Russell Sanchez

 

Russell Sanchez was born in 1963 at San Ildefonso Pueblo. He grew up surrounded by some of the greatest modern pottery-making influences and legacies in his native San Ildefonso Pueblo. To contextualize his background, Sanchez is a great-great-grandnephew of Ramona Sanchez Gonzales (1885–1934) and a great-grandnephew of Rose Gonzales (1900–1989). He learned to make pottery from Rose, who taught him the basics of traditionally coiling forms, polishing and firing. Anita Da (1920–2005), wife of Popovi Da (1922–1971), was very influential in guiding his early artistic career. After Popovi Da’s passing in 1971, Anita continued to operate their studio and gallery, which was located on the pueblo. It was considered one of the best sources for collectors to find not only work by Maria Martinez (1887–1980) but also younger Native potters. Anita provided Sanchez with insights on creating innovative and quality work. Her son, Tony Da (1940–2008), taught him how to inlay heishi beads, two-tone his pottery, inset stones and sgraffito (or incise designs into the surface of the clay before it is fired). Sanchez had unique access to the available techniques, both innovative and traditional, at the start of his career.

Today, Sanchez looks back on this heritage of artists and the legacy of his San Ildefonso Pueblo. They are the foundation for a revivalist moment in his work as he seeks out historic shapes and modernizes them to fit his own style. The lesson from his recent works in clay is that Pueblo pottery from the last 100 years is not, as is often perceived, a limiting or restrictive factor for artistic creativity. The innovative pottery of the early 1900s is more a source of creative exuberance, as potters such as Sanchez can seek out historic trends and modernize them.

Sanchez remembers pottery-making advice from his great-aunt Rose who told him to “take what came before and make it your own.” Just replicating the old forms or designs is not enough, and therein lies a trap of losing the individual’s artistry to the demands of history. Sanchez remains committed to the preservation of the pueblo’s historic pottery and looking to the future and continuing with the clay as a dynamic and vibrant art form.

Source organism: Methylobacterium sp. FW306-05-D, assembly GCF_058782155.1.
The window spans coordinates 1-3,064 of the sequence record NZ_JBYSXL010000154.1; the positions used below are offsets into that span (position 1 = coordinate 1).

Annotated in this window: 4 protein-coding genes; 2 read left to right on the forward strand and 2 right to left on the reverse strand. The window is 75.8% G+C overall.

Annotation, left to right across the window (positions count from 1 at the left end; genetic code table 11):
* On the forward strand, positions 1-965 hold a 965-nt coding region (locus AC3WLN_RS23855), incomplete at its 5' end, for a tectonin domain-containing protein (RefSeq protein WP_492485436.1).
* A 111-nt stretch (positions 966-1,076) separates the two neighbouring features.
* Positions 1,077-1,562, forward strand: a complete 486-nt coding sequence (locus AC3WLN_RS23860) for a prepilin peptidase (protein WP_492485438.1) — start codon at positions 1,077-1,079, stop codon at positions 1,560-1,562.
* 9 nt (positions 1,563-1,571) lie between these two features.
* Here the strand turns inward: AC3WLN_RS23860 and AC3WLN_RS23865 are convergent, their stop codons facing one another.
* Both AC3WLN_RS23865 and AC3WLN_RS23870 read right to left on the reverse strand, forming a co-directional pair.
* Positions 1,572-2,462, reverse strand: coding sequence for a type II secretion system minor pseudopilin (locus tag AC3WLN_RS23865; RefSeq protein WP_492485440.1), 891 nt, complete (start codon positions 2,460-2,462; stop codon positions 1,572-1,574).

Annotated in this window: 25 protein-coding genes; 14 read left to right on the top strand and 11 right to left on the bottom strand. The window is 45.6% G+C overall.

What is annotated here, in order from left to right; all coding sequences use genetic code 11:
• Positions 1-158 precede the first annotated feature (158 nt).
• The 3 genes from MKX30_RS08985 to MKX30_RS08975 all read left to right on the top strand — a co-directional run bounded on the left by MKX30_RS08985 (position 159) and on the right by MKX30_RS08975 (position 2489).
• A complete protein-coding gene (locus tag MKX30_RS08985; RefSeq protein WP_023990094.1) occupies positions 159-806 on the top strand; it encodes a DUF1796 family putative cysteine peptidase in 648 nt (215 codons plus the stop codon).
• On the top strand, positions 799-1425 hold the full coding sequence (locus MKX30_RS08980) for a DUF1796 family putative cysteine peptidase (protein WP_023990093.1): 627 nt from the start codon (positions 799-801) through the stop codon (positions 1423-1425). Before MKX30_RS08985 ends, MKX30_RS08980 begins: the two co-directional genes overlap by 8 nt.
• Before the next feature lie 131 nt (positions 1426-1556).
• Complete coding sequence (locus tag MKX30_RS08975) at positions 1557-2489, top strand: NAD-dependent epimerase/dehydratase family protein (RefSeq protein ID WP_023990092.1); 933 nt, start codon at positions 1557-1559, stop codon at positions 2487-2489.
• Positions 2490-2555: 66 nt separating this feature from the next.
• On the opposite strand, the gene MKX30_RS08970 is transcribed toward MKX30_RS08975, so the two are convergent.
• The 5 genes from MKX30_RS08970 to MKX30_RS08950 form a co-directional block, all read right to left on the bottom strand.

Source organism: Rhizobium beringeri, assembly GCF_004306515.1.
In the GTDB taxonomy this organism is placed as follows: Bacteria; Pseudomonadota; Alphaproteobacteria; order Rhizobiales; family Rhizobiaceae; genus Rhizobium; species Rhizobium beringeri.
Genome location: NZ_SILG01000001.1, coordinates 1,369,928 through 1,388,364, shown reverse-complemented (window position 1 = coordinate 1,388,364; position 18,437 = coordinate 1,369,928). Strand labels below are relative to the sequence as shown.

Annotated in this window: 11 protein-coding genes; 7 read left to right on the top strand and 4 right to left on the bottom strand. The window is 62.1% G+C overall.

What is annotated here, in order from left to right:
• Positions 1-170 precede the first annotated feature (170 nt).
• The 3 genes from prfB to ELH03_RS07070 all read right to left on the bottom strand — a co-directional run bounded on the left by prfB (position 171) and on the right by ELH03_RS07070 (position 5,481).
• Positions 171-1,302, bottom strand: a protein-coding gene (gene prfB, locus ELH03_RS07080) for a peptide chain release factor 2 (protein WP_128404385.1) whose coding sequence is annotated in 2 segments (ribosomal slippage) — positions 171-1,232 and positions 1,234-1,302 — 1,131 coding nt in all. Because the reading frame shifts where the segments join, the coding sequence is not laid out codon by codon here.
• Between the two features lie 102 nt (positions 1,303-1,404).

“By adhering to his methods and even at times expanding on the designs and shapes of his pieces, he is showing the next generation what is possible,” says Nancy Youngblood, who received a Governor’s Arts Award for pottery in 2004. “He has not only followed the long-standing traditions of San Ildefonso Pueblo’s pottery but has also brought a new level of excellence to the art form.”

Sanchez follows the traditional ways of gathering clay, processing it, and creating it through the traditional coil method. He fires his pieces using the traditional methods of an open outside fire, using cedar wood, dried cow pies, and dried horse manure. “His strict dedication to the traditional ways is not only admirable but rare in this day and age, where many have lost touch with this sacred process,” says Youngblood. While keeping with tradition, Sanchez has not only revived forms that were done in the 1800s but has also established new contemporary styles that show his originality and talent as an artist. Youngblood said she once asked Sanchez what he was most proud of. “He told me, ‘Giving recognition to the potters of the past and carrying on their work. We are part of a living tradition.’”

The Denver Art Museum, the Heard Museum, the Millicent Rogers Museum, the Museum of Indian Art and Culture, the Museum of Natural History in Los Angeles, and the National Museum of the American Indian (Smithsonian) are among those with his works. His pottery has also been published in numerous magazines and books, including The Art of Clay, Talking with the Clay, Generations, Changing Hands, and Spoken Through Clay. In 2006 he was featured on the cover of Southwest Art magazine.

Sanchez began entering his pottery competitively in 1978, and since that time has almost continuously been recognized for his quality and achievements with blue ribbons each year. Among his most notable awards are Best of Division at Santa Fe Indian Market and Best of Division at the Heard Indian Market. In 2011, he was awarded the special Tony Da Award for Pottery at the Santa Fe Indian Market. He received the prestigious New Mexico Governor’s Award in 2017. In 2022 he won Best of Pottery and Best of Show at the Santa Fe Indian Market.

Russell Sanchez is represented by Blue Rain Gallery, Santa Fe, New Mexico.

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